My love of the game never dwindled, but I must admit, it took the Argus Review to wake me from a winter slumber.
Bear with me if my opinion on the Argus Review takes some time to understand.
Like Will Smith waiting for first dawn, with baited breath I have waited for the creatures of the night to finish the feeding hours.
Winter is a good time to lay low in Melbourne. Australian Rules is an excellent bookend, but merely a prop in my sporting library.
Today is the last day of Australian winter, but for me Summer started with the Argus review. The Argus review answered a few questions; however, it could also be viewed as a masterful Houdini, dazzling us with one hand while robbing us with the other.
The three major causalities of the Argus Review were the incumbent national selectors and coach – Hilditch, Chappell and Cox – with Nielsen given the opportunity to re-apply. These were obvious choices, in particular the moronic Hilditch who needed to be pushed rather than walking with any credibility left. Any man who gets out three times hooking to a set field in a Test series, obviously has issues controlling their ego.
On organisational restructuring, the creation of a new senior management position; a general manager responsible for coaching, selection, the Center of Excellence and talent management may well be too broad of a role for any applicant to devote his time sufficiently in all capacities. I envisage this role similar to that of the scapegoat in a John Wayne spaghetti western. An innocent man with a clean record, hauled before the courts to defend himself against the allegation of sheep stealing (sheep in Texas?). The real perpetrators offer to pay off his debt to the poker table, promising everything will be would be OK as the judge has been given some back-hand royalties. Expecting to walk free, he is ordered to death by 5-horses, dragged out into the middle of the town and noosed at the 5-points. The last thing he hears is a crack of a whip and cantering cloppers. Vale the scapegoat.
The introduction of a five-man selection panel, in particular giving the Australian team captain and coach a say in the matter, raises a range of serious ethical dilemmas, in particular conflict of interest. Simply put, coaches should not be selectors. How could a player, out-of-form or faced with career defining technical issues approach a coach-come-selector for advice or counseling without fearing of losing their position in the team. Sure, there may be an argument that a players form is public knowledge and reflective of what they achieve on a match by match basis, however, shouldn’t we be encouraging the young players to work on improving their weaknesses hand-in-hand with the national coach, rather than covering up any perceived flaws?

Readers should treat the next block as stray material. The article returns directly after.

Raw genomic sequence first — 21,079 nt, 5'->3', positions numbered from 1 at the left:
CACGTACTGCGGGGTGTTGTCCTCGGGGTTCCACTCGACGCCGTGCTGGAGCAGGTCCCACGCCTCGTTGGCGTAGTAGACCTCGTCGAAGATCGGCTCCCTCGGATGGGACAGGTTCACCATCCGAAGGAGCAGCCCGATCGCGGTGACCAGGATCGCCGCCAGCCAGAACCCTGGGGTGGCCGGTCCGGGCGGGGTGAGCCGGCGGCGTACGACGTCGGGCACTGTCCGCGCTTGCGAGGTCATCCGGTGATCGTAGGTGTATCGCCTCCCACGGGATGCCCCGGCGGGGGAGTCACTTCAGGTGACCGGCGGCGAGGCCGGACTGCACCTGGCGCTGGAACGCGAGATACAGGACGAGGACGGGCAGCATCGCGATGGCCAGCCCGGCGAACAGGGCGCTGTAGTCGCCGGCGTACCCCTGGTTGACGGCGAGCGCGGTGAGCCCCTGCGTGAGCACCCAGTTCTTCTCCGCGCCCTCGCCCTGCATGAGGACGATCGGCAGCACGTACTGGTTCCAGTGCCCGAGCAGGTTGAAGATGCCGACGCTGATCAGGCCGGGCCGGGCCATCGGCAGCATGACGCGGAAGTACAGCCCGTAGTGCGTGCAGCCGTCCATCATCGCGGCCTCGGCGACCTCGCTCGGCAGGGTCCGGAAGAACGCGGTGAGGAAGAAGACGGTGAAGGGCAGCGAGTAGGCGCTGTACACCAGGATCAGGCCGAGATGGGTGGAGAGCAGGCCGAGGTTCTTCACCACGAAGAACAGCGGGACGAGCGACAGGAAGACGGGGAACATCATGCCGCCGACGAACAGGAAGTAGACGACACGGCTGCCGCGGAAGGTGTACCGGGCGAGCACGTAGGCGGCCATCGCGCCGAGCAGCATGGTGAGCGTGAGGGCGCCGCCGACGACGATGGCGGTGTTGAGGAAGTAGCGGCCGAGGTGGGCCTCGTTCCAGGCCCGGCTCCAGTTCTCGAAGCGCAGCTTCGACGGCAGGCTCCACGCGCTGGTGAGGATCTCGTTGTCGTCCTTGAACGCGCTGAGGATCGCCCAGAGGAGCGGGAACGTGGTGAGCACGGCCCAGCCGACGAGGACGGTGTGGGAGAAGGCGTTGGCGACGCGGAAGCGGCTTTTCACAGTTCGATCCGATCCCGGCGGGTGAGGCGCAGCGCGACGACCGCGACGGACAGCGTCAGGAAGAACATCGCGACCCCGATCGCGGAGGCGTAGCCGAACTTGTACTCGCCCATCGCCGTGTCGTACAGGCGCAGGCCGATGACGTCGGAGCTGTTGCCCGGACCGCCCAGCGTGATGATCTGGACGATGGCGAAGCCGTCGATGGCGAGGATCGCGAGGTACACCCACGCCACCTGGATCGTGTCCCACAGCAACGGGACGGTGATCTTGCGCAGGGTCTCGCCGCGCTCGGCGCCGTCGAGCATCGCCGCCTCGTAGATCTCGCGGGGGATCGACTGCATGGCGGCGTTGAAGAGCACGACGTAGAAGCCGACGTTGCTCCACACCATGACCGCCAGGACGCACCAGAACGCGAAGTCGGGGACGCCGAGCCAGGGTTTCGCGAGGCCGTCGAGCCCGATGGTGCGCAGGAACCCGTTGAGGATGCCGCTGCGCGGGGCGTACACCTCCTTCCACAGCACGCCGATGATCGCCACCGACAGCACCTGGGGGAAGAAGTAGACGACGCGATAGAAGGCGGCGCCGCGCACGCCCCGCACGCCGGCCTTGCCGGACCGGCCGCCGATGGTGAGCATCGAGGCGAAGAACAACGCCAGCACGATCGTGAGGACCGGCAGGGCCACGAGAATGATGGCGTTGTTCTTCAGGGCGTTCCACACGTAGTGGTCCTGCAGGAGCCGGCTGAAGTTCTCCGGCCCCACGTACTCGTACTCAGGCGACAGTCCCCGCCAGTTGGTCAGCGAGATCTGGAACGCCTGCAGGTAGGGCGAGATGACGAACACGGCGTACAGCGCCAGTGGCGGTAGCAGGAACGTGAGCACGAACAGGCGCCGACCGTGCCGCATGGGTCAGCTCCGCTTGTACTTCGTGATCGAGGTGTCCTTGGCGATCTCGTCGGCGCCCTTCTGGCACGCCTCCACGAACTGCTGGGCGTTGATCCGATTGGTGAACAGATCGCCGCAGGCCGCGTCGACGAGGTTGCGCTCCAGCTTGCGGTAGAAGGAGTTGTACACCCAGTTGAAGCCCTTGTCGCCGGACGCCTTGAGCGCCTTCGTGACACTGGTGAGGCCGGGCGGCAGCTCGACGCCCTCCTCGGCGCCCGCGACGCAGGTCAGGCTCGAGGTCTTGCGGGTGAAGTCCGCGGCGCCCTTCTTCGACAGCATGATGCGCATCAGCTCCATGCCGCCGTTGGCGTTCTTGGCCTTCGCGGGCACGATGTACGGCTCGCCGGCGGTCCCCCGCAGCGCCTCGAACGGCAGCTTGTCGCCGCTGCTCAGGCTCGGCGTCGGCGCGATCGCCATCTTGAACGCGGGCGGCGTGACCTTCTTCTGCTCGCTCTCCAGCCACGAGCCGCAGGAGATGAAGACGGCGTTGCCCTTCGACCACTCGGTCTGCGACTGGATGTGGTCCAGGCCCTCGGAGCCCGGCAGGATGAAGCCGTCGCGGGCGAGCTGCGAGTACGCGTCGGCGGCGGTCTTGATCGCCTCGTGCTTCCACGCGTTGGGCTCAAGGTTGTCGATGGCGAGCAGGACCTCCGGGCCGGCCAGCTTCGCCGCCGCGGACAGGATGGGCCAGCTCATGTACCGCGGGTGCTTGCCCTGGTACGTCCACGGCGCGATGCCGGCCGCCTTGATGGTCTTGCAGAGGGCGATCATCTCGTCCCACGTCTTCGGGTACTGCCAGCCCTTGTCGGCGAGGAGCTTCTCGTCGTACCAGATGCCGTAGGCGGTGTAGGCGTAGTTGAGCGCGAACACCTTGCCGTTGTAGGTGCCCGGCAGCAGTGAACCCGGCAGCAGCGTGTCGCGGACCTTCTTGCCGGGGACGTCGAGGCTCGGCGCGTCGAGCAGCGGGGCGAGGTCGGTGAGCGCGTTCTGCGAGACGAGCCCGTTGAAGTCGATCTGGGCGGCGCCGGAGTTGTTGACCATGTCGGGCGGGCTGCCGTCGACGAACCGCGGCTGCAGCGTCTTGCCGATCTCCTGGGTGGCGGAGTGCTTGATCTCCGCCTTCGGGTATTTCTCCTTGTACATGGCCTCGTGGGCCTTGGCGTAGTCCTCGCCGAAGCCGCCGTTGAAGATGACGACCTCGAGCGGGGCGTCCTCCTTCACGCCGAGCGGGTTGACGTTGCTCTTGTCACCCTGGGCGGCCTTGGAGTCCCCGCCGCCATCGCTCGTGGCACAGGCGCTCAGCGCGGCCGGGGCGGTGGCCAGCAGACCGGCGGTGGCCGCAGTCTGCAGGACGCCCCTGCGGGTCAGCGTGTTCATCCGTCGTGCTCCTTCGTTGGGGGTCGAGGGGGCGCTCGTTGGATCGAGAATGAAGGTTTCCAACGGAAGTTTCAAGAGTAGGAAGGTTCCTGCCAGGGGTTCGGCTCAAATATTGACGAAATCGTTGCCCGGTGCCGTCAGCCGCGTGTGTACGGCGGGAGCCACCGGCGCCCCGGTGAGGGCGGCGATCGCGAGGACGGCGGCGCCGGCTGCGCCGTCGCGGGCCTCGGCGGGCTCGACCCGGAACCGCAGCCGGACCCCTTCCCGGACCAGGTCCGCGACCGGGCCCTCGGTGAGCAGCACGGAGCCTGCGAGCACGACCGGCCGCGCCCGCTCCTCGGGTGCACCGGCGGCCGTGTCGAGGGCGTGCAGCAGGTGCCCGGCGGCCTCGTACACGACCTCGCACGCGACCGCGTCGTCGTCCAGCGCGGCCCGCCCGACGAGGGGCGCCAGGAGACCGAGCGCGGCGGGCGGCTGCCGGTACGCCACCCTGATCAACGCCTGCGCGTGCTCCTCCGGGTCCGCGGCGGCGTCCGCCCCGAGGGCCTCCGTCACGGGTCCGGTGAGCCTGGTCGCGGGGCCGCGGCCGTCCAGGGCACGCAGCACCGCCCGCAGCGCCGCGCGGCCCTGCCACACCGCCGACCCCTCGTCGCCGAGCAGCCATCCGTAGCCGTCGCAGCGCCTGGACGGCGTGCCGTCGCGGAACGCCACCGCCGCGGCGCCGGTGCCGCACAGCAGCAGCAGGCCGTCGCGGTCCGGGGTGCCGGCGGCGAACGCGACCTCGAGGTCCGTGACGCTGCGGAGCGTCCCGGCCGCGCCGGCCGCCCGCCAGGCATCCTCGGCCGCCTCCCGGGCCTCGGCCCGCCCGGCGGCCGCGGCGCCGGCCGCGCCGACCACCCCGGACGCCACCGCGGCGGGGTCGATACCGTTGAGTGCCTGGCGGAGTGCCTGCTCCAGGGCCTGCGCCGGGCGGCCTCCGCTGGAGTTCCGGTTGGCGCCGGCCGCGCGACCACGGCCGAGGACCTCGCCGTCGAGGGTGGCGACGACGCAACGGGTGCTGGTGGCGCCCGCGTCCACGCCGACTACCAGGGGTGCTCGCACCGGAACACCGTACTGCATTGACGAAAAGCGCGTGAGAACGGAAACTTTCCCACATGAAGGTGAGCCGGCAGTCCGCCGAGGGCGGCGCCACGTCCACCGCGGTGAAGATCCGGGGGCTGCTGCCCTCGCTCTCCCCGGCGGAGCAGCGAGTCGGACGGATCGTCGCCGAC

In addition, the captain should be there to foster a sense of team unity and unabashed honestly; I fear giving him selection powers will only lead to a more insular set of cricketers than we currently have, just look what happened to Andrew Symonds. Furthermore, Clarke is only human and it could be assumed he will undermine selection of anyone who is a threat to his position in the team and/or his captaincy.
The Argus Review did get some things right; but unfortunately, at the sake of smoothing over a range of other very serious issues facing Australian cricket. Unfortunately, it is not only cricket which suffers this fate in Australia, our political system is much the same. So much credence is given to the personality of issues, it is often dramatised to the point where the original questions are left unanswered. Let’s just hope this is the tip of the iceberg and a more progressive state of mind is adopted moving forward.